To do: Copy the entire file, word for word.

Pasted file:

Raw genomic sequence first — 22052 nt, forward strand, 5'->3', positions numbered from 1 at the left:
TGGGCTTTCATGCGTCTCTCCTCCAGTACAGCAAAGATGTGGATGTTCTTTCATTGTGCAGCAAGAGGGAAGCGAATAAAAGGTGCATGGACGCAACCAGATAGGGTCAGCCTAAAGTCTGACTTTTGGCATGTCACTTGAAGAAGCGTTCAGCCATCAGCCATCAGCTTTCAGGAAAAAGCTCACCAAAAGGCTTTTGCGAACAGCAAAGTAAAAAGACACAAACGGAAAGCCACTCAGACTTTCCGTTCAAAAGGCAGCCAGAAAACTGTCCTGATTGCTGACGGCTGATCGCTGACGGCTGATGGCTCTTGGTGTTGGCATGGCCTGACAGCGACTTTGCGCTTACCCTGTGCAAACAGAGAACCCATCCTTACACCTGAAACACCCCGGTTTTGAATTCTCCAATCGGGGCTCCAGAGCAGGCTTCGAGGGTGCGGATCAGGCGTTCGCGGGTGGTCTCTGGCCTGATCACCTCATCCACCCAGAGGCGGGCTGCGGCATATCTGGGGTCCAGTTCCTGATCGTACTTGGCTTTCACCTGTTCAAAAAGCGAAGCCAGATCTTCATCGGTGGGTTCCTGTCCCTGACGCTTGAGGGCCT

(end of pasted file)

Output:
Raw genomic sequence first — 22052 nt, forward strand, 5'->3', positions numbered from 1 at the left:
TGGGCTTTCATGCGTCTCTCCTCCAGTACAGCAAAGATGTGGATGTTCTTTCATTGTGCAGCAAGAGGGAAGCGAATAAAAGGTGCATGGACGCAACCAGATAGGGTCAGCCTAAAGTCTGACTTTTGGCATGTCACTTGAAGAAGCGTTCAGCCATCAGCCATCAGCTTTCAGGAAAAAGCTCACCAAAAGGCTTTTGCGAACAGCAAAGTAAAAAGACACAAACGGAAAGCCACTCAGACTTTCCGTTCAAAAGGCAGCCAGAAAACTGTCCTGATTGCTGACGGCTGATCGCTGACGGCTGATGGCTCTTGGTGTTGGCATGGCCTGACAGCGACTTTGCGCTTACCCTGTGCAAACAGAGAACCCATCCTTACACCTGAAACACCCCGGTTTTGAATTCTCCAATCGGGGCTCCAGAGCAGGCTTCGAGGGTGCGGATCAGGCGTTCGCGGGTGGTCTCTGGCCTGATCACCTCATCCACCCAGAGGCGGGCTGCGGCATATCTGGGGTCCAGTTCCTGATCGTACTTGGCTTTCACCTGTTCAAAAAGCGAAGCCAGATCTTCATCGGTGGGTTCCTGTCCCTGACGCTTGAGGGCCT